Although the arrival of spring is usually synonymous with a rise in temperature or the blooming of plants, for many it can turn into a real nightmare, as it means the onset of spring allergies caused by pollen.
During spring there is also an increase in the emergence of certain pests such as the Processionary Caterpillar, an insect that invades arboreal species. With the arrival of good weather, its presence can cause eye risks, since it is wrapped in a series of tiny hairs that, when dispersed and floating in the air, can come into contact with our body and cause irritation to the skin, nose and eyes.
Sometimes the symptoms of spring allergies can be confused with the symptoms of other pathologies, such as dry eye or COVID-19. In some cases, both diseases can even coexist. Here we explain their similarities and differences.
What is ocular allergy?
Allergy is a self-defense response of the immune system to the presence of an allergen. Specifically, ocular allergy or allergic conjunctivitis is a common condition that usually affects the conjunctiva of the eye. The conjunctiva is a thin transparent mucous membrane (the white of the eye) that lines the anterior surface of the eyeball and posterior surface of the eyelids. It is the most immunologically active tissue of the eye, acting as a defense against infection and trauma. The conjunctiva, which helps hold both the eyelids and the eyeball together, is composed of the same sensitive tissue as the inner lining of the nose.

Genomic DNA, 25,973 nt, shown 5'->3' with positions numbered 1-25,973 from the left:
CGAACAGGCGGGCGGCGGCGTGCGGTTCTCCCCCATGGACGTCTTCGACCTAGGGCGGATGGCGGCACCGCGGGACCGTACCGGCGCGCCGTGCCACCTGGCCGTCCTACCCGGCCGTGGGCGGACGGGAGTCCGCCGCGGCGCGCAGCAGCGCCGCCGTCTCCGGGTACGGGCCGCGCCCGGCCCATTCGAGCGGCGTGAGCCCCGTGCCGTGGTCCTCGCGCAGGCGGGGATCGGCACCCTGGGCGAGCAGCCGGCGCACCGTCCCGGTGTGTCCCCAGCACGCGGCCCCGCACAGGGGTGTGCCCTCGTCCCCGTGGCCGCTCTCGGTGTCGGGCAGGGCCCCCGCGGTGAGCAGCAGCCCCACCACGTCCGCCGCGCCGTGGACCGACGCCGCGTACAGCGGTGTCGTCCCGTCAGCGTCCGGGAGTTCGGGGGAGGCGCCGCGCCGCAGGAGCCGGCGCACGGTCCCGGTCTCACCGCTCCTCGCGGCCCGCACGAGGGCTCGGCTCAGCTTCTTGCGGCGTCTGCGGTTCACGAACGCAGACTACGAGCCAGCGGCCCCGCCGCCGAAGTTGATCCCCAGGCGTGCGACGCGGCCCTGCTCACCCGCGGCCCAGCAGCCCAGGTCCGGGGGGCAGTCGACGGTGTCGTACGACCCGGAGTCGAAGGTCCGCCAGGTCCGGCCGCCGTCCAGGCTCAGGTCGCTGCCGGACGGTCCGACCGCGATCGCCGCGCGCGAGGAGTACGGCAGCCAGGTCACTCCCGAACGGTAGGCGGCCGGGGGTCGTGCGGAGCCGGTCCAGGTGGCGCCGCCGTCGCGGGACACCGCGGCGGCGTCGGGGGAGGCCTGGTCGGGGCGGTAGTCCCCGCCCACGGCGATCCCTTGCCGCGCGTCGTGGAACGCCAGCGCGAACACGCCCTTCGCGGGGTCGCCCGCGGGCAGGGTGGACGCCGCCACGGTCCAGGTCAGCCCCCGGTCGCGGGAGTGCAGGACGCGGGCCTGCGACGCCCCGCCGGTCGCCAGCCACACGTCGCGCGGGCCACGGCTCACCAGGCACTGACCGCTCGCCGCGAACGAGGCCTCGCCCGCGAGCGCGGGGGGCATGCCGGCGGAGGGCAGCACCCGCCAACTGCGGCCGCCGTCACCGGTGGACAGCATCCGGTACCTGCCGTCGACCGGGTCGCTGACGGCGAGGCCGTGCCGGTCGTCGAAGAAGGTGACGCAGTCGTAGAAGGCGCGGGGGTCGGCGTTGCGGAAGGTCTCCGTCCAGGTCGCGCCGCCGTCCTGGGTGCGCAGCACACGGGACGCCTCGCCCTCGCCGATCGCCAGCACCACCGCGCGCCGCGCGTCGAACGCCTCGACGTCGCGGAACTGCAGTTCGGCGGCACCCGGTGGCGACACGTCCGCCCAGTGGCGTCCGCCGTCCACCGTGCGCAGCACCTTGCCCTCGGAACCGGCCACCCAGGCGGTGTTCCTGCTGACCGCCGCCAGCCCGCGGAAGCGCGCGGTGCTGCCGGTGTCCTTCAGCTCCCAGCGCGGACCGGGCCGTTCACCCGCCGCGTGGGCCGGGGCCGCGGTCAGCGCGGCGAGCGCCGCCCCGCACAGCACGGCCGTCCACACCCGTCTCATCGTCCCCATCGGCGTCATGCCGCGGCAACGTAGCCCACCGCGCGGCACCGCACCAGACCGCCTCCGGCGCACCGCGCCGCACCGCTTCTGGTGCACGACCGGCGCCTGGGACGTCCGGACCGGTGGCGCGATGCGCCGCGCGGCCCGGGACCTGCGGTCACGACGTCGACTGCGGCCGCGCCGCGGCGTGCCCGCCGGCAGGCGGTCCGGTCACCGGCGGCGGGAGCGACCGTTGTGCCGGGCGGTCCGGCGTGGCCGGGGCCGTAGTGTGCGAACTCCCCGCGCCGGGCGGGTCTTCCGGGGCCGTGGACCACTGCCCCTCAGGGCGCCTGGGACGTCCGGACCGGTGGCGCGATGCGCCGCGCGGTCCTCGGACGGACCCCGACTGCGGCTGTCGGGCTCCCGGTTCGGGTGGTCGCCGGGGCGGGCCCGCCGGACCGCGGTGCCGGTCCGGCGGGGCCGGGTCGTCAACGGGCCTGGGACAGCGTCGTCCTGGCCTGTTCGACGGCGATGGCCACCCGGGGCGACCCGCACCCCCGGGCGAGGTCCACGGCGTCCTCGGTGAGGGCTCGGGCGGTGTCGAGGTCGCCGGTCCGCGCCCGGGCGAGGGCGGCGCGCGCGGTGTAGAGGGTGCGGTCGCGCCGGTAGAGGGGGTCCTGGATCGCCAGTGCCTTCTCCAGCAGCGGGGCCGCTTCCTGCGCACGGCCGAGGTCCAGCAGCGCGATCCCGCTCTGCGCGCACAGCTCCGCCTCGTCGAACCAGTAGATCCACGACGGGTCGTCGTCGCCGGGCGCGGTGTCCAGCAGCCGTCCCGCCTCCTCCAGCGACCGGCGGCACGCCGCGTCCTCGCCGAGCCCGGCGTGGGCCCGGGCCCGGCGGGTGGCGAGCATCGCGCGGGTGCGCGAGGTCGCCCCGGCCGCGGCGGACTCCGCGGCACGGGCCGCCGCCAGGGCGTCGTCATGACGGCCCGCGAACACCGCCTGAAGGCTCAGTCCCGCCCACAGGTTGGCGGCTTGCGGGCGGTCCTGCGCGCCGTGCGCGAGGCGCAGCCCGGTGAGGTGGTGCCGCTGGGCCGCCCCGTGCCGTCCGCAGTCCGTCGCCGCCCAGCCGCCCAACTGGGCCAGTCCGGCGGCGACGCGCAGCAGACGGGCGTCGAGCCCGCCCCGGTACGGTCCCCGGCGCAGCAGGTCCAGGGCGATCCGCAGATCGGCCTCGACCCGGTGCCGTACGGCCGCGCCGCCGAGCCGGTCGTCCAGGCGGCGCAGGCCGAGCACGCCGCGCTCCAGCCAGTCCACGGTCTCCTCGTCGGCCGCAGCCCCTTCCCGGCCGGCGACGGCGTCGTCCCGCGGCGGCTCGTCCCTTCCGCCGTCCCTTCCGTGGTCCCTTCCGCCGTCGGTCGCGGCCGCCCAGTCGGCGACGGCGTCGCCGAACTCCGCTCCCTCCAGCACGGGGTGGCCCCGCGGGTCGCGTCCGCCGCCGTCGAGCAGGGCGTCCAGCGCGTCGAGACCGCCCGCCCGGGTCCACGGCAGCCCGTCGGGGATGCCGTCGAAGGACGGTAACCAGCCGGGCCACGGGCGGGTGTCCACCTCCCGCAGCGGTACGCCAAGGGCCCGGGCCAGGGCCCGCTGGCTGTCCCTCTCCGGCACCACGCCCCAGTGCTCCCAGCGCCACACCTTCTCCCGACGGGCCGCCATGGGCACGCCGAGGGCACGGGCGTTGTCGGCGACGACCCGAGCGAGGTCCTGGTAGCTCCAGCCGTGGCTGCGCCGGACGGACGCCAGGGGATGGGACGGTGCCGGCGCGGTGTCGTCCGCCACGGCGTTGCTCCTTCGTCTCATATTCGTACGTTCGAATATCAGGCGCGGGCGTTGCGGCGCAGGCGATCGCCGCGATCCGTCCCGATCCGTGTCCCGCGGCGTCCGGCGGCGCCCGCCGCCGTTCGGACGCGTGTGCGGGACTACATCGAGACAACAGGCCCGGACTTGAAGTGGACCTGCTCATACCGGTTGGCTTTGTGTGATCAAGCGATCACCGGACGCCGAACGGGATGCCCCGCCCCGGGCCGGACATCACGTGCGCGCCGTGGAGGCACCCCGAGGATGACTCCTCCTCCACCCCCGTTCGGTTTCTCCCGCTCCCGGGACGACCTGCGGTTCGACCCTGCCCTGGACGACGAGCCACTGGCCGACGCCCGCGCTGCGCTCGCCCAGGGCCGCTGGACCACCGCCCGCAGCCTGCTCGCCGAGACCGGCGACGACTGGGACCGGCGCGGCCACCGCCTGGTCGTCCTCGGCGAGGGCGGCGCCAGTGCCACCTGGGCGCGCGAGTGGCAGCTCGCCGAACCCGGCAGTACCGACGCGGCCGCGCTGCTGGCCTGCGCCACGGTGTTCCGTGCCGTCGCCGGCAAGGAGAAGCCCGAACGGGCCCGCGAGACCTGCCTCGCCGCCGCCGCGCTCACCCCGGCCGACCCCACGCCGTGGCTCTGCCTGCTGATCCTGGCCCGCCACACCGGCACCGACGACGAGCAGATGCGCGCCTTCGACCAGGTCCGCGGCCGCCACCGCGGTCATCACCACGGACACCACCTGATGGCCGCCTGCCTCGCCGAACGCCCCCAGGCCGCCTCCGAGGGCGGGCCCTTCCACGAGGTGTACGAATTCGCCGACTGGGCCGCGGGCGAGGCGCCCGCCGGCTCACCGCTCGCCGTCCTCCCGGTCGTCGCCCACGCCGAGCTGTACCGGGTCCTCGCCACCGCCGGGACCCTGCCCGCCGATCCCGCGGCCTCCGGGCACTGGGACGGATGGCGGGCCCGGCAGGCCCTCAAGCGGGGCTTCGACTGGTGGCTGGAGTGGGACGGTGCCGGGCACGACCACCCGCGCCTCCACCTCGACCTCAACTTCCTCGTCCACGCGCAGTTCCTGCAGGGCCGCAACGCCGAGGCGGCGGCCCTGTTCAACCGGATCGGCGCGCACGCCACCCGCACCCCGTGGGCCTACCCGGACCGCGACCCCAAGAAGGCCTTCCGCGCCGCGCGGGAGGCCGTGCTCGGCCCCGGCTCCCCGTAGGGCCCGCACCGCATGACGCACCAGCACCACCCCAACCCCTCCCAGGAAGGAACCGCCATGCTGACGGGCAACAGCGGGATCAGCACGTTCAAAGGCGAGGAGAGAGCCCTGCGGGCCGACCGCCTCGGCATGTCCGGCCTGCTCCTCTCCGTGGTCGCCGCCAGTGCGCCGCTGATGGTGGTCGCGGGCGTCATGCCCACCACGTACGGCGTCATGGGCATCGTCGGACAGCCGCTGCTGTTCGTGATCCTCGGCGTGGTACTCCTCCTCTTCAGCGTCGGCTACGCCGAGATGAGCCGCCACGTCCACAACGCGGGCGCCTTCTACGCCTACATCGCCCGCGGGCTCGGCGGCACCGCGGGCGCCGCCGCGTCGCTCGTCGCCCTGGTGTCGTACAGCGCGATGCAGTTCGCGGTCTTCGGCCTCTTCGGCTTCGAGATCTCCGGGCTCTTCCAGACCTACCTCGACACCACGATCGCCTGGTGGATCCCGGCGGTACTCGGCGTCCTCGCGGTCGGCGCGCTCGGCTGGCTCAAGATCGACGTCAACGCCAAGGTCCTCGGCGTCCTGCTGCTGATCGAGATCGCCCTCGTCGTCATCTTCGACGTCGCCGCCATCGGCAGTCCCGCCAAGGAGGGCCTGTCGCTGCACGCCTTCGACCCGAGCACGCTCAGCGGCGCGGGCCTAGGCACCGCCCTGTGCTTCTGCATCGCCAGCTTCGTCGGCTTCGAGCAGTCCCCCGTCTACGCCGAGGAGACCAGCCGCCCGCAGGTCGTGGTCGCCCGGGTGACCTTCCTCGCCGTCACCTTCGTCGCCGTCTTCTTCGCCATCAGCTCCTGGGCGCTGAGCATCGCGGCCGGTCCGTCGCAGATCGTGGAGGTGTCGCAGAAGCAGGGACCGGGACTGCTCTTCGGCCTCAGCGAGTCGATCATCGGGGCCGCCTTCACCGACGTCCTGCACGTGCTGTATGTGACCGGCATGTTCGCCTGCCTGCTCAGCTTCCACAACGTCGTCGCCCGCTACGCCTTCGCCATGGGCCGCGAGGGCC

Conjunctivitis is characterized by recurrent and bilateral ocular inflammation caused by certain allergens, i.e. substances that, upon contact with ocular tissues, induce a state of hypersensitivity to this substance. Ocular allergies can be seasonal (especially in spring) or perennial (throughout the year).
What are its symptoms?
The most common ocular symptoms in eye allergy are:
- Eye swelling
How can I distinguish ocular allergy from coronavirus?
Some patients with coronavirus develop red eye or conjunctivitis, symptoms in common with ocular allergy. However, one of the main differences between allergy and COVID-19 is the occurrence of fever. Those with ocular allergy do not have fever as a symptom, unlike coronavirus patients who do. Other coronavirus symptoms not found in spring allergies include:
- Loss of smell and taste
- Difficulty breathing
- Chest pain and pressure
- Excessive tiredness
In addition, allergic conjunctivitis occurs at the same time each year and may be accompanied by a runny nose and sneezing. However, conjunctivitis caused by a virus is usually an isolated incident and is accompanied by secretion that is stickier than tears.
Ocular allergy and dry eye
Dry eye or dry eye syndrome is a common eye disorder that occurs when there is a lack of lubrication and moisture on the surface of the eye. This occurs because the eye does not produce the necessary amount of tears to maintain good hydration and lubrication, or the tears are of poor quality.
Its symptoms can be similar to those of ocular allergies, so there are many patients who go to the doctor thinking they have a dry eye or ocular allergy, but in some cases the symptoms come from an association of causes.